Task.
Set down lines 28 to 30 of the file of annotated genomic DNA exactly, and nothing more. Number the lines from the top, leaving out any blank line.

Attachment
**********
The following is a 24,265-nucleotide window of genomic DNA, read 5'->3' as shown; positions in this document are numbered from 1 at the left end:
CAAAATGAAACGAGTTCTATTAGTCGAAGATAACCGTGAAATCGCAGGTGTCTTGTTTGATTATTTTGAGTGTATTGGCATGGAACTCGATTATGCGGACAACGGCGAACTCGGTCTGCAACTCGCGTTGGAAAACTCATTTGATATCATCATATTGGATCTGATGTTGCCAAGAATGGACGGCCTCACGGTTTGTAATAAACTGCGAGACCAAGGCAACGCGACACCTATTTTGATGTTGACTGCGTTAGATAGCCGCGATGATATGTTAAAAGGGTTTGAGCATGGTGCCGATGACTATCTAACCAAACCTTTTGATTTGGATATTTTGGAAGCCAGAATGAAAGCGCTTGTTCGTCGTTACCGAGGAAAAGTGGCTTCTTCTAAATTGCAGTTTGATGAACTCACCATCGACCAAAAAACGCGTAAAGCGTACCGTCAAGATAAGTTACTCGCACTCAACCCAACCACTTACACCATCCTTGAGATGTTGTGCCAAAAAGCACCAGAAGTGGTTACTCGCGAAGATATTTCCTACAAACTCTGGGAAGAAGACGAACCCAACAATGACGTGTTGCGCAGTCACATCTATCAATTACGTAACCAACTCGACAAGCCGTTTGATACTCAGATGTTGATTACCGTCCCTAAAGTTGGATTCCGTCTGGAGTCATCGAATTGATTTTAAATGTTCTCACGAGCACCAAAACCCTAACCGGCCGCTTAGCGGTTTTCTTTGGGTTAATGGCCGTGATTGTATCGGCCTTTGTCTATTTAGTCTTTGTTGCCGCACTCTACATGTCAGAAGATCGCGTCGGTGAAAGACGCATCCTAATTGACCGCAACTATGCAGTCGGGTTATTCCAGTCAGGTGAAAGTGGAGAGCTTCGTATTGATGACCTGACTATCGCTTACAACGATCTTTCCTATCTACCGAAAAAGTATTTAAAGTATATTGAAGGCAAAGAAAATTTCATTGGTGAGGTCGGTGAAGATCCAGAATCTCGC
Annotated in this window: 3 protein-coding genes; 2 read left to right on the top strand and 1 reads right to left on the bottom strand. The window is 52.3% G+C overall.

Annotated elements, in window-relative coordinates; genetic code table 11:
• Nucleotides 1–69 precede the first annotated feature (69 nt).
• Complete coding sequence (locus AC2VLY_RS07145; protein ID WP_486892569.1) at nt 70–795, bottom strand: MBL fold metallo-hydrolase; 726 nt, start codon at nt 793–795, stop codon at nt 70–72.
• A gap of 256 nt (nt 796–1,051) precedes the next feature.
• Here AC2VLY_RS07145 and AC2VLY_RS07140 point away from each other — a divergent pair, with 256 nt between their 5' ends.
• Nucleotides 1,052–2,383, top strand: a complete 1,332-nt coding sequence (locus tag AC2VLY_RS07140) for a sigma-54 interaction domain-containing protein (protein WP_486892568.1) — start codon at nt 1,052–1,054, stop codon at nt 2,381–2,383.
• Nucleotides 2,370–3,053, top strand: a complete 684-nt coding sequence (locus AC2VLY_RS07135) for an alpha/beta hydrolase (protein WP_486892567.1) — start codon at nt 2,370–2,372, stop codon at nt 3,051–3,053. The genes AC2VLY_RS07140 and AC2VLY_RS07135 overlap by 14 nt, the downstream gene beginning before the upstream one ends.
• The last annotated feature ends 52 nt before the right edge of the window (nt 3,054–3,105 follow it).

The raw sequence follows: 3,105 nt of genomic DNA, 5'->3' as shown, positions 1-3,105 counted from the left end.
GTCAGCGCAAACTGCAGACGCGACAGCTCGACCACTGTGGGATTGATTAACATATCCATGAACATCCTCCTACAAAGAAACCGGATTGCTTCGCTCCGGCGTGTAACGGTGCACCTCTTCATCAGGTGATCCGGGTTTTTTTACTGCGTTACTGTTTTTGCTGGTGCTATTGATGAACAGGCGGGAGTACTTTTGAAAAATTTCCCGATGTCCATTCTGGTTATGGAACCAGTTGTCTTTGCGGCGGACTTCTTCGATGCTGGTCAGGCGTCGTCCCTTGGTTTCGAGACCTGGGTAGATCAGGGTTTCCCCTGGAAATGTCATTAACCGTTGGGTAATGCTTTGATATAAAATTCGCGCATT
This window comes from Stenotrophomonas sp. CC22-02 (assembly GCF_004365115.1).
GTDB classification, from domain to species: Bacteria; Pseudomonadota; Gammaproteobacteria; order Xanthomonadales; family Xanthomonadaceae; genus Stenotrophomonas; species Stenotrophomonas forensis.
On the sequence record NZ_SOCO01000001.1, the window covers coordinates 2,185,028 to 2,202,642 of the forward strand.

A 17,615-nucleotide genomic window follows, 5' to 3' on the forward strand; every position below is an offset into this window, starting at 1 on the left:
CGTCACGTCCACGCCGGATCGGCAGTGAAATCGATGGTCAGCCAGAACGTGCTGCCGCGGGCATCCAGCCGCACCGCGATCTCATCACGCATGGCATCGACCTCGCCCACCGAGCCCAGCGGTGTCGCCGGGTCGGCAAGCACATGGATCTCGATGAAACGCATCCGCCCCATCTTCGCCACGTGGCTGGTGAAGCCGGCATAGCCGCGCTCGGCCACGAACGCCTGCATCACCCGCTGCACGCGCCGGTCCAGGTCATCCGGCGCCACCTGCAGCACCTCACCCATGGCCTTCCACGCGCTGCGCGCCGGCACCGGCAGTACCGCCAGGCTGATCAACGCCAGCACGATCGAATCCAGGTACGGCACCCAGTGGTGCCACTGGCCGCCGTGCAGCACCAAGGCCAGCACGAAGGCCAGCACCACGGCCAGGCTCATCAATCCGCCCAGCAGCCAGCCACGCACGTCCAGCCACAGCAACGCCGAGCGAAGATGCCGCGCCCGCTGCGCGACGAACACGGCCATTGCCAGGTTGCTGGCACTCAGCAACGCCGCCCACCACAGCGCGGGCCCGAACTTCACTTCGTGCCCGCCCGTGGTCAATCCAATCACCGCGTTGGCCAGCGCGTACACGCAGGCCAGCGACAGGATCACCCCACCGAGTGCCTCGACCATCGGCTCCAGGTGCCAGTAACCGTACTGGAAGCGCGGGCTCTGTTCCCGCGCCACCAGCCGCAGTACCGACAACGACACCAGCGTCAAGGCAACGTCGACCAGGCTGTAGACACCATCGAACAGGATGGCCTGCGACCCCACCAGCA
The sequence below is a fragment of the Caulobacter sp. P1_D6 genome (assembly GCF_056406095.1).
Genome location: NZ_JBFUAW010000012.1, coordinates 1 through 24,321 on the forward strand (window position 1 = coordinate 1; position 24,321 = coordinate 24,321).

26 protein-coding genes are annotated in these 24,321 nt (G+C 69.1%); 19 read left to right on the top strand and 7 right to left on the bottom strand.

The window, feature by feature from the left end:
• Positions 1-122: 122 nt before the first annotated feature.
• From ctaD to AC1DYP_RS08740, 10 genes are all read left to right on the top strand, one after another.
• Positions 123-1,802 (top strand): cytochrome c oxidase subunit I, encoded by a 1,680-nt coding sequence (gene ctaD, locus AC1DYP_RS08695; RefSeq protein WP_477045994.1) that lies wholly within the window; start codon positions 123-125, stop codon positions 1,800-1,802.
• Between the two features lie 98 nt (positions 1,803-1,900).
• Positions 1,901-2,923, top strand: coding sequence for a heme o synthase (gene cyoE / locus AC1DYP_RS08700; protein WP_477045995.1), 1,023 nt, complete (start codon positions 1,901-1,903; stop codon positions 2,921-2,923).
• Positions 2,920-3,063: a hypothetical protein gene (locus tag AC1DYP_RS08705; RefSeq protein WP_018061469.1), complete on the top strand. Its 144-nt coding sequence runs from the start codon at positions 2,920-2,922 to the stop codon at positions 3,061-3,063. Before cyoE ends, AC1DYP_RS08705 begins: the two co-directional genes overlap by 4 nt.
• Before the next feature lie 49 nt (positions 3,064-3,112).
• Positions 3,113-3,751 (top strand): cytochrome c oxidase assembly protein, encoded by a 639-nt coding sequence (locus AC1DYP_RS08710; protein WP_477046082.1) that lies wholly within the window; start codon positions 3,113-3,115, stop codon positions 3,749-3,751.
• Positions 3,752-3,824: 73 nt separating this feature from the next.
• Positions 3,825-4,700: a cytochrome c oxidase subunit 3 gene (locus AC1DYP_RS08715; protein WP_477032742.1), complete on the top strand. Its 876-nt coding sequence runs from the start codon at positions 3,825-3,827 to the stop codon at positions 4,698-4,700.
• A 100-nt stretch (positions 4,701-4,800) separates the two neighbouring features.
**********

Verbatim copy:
• Positions 2,920-3,063: a hypothetical protein gene (locus tag AC1DYP_RS08705; RefSeq protein WP_018061469.1), complete on the top strand. Its 144-nt coding sequence runs from the start codon at positions 2,920-2,922 to the stop codon at positions 3,061-3,063. Before cyoE ends, AC1DYP_RS08705 begins: the two co-directional genes overlap by 4 nt.
• Before the next feature lie 49 nt (positions 3,064-3,112).
• Positions 3,113-3,751 (top strand): cytochrome c oxidase assembly protein, encoded by a 639-nt coding sequence (locus AC1DYP_RS08710; protein WP_477046082.1) that lies wholly within the window; start codon positions 3,113-3,115, stop codon positions 3,749-3,751.